Wednesday is Preview Night at San Diego Comic-Con. Stop by booth #2201 in Artist’s Alley, where award winning author Anne Elizabeth and bestselling (and X-Men!) author Marjorie Liu are tabling, for a preview of something very special of mine debuting at SDCC…. ;)
thank kineticnovels for the hair/outfit <3
Check out lunabell02/lunabdoestheartthing's design, based on my fashion design, based on her character design! The painting I did of Luna’s character KrewlA DepAin turned out so nice that I framed it and am putting it in my featured artist gallery show in August.
It’s one of sixteen pieces I framed and matted so far!
Art by kineticnovels
The Sailor Moon mania going around has granted me a fresh appreciation for Sailor Jupiter, so she is today’s Watercolor Wednesday!
Greer can’t catch a break! I’ve lived with two women like Kate and your depiction of her is chillingly accurate.
I always love hearing when people can relate to some situation in the comic, though would also like to offer you a comforting pat on the back.
I don’t think I’ve known anyone very personally who is like Kate, but I feel like when you meet someone like her a little goes a long way, right?
Heads up for any of my followers who don’t read The Girl Who Flew Away—it’s an amazing comic with careful attention to detail, characters that feel like real people (and a pace that allows the audience to get to know them, as contrasted with stories where the overpowering plot sweeps away characters that you don’t learn about beyond their surface archetype), and an excellent, period-appropriate color palette! Plus—how cool is it that M. Dean, the comic’s creator, interacts with their readers?
I’m really impressed with your ability, M. Dean, to flesh out the situation between Greer and Kate! Especially knowing that you’ve had such limited interaction with people like Kate (and congratulations on avoiding them!), you capture a lot of truth in their interactions. Greer comes to Kate’s home through events that leave her with little control over her life in the short term. The comic gives subtle but noticeable hints from early on that Kate would use her relative power over Greer to try drawing her into a co-dependent, and dysfunctional, relationship. Kate’s slow burn of extending her surveillance and control raises the tension and makes me root for Greer to find peace in her identity and, as the title promises, fly away!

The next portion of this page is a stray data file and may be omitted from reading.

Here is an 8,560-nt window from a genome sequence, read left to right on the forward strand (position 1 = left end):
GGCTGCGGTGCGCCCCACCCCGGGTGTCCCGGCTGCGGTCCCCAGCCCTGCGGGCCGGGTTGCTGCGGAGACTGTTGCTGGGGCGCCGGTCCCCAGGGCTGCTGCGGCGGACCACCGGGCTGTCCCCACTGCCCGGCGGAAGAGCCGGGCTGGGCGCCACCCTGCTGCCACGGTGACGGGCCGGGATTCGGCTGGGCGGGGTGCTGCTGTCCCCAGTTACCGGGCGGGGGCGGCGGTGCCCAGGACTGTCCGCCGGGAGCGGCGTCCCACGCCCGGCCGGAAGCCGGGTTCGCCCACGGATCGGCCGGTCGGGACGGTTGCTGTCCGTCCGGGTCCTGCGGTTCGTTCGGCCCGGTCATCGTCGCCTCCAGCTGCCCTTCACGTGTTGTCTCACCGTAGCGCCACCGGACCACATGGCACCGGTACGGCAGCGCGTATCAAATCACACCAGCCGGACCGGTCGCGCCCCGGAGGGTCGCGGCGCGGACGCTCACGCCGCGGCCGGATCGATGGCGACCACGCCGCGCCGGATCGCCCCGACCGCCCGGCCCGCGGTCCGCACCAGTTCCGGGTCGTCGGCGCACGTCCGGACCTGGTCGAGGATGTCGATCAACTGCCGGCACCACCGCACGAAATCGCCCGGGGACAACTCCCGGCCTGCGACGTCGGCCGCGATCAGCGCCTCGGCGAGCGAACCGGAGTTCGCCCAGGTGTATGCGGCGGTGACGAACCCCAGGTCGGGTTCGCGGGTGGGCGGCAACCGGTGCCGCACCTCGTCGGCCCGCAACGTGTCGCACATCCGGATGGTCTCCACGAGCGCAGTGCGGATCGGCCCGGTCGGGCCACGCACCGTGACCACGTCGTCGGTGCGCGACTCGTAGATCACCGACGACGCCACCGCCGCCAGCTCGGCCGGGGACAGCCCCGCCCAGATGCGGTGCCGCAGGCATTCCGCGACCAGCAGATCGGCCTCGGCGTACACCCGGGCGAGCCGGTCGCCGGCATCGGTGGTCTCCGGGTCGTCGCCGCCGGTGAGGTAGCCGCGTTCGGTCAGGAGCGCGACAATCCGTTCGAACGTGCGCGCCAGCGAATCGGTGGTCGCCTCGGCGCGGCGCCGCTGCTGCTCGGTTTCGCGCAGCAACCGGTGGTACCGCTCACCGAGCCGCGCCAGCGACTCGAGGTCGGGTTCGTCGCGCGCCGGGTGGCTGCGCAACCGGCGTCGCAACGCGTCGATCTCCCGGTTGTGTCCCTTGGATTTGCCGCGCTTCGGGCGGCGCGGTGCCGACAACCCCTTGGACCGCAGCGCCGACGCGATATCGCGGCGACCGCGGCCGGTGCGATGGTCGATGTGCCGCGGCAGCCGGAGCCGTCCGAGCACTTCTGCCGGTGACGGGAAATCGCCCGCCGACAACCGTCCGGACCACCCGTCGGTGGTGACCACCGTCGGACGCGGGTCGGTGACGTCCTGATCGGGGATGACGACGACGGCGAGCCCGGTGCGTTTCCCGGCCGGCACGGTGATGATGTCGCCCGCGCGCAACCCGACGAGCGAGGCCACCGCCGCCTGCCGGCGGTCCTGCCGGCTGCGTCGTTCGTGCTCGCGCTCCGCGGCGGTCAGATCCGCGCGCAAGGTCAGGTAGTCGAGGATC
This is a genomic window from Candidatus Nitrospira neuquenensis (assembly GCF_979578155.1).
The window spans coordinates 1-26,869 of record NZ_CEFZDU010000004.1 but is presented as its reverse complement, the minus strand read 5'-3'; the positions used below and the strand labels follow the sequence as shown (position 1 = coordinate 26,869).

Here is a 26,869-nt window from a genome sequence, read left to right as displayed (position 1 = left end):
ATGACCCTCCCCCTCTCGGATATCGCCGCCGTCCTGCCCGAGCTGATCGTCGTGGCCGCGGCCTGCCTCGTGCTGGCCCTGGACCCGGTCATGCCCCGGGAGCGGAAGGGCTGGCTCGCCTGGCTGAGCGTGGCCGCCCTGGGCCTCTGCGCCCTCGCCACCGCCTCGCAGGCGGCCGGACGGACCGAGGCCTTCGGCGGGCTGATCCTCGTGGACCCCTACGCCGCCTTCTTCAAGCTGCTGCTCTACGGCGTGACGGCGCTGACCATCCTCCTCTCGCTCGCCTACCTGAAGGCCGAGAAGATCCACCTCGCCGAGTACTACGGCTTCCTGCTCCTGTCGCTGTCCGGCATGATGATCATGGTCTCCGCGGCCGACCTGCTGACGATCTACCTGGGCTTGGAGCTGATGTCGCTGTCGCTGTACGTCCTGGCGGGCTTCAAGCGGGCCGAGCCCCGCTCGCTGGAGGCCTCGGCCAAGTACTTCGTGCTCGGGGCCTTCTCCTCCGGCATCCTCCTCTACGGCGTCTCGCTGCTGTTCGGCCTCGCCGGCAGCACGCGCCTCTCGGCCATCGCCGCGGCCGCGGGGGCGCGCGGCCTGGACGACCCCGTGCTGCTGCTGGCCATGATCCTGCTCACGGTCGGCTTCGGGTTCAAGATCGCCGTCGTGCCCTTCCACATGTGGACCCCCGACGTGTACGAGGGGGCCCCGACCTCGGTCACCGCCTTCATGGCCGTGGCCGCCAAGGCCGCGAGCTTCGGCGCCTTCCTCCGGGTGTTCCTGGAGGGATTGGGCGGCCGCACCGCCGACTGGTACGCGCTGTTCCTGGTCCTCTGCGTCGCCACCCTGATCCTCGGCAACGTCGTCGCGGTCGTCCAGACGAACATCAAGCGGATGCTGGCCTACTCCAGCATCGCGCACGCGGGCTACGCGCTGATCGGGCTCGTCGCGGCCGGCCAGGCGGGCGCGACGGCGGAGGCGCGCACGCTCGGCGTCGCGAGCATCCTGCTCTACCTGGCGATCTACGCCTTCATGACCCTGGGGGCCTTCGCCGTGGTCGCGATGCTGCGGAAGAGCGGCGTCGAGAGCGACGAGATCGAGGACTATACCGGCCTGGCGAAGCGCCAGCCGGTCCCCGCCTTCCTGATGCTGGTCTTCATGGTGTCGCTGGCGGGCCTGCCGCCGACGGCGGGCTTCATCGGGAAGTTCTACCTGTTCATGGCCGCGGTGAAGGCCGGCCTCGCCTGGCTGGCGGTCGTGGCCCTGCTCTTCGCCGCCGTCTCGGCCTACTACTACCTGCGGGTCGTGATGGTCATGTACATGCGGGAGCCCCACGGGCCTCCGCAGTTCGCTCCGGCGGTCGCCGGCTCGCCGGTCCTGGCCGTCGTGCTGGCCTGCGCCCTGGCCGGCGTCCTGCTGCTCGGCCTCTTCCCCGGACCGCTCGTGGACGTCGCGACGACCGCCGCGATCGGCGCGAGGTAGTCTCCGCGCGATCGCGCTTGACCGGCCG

However, I would not be so attracted to The Girl Who Flew Away if its characters didn’t feel like real people, each with their own history and rich, complex internal life. Kate is an antagonist, but she is not a one-dimensional villain. She struggles with her own relative powerlessness in relation to the greater world (also as a woman and housewife in 1976). The narration doesn’t condone Kate taking back her sense of power by trying to control Greer, but it makes sense of her harmful, human actions.
TL;DR—The Girl Who Flew Away is a great comic and you should read it!
How To Draw A Juggernaut String Band Album Cover, step 1: Draw a PRR S1 steam train
A blue nose pit bull by the name of Teddy Bear came to visit us at the Stroudsburg Sketch Crawl this Saturday, so I drew him!